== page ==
I love you both

  6. 'Evil is not always a boogie-man waiting to leap at us from a dark corner. Sometimes, evil arrives with a smile on its face and a kind word meant to distract while the knife is plunged between your shoulder blades.'

    This is so true Joyce.. I think this may be the most evil kind of boogie-man..At least the other kind shows his face. This kind is like a Judas
    "betrayed with a kiss' sort.

    Every time I read one of your posts like this I think of how Benedictine you are in 'conversatio'...always moving toward conversion.
    No wonder the Lord loves you so much.

    Blessings and +PAX, C

  7. Thank you Caroline, yours are comforting words after a difficult week. If only I could embrace uninvited guests, I might be a Benedictine. There's always hope, fueled by lots and lots of prayer.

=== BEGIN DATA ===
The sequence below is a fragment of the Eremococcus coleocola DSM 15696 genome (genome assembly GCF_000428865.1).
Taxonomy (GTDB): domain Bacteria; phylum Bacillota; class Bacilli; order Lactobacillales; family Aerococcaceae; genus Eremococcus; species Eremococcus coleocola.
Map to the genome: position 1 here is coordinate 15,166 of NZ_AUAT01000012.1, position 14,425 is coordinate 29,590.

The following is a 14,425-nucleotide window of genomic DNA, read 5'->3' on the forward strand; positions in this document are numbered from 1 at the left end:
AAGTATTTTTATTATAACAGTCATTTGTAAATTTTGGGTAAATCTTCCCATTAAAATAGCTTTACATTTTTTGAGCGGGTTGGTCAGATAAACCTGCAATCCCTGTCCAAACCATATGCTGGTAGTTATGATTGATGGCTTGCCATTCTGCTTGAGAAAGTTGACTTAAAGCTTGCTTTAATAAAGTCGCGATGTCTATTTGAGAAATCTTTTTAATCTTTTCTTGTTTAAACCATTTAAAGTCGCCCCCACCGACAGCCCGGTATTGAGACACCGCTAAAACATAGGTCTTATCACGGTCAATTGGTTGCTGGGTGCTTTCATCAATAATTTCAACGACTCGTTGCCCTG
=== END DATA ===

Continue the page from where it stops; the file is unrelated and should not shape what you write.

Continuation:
8. Most upsetting to me to hear about the priests....

  9. Yes, Allison, those priests need a lot of prayers. It's like having a bucket of cold water thrown in your face to hear a priest speak to you like that, especially when he was approached with the utmost respect.


Comments which reflect true Christian charity are always welcome. Comments which attack the Pope, the Church, priests or other bloggers will go in the dustbin, especially if they are anonymous. Thank you and God Bless you!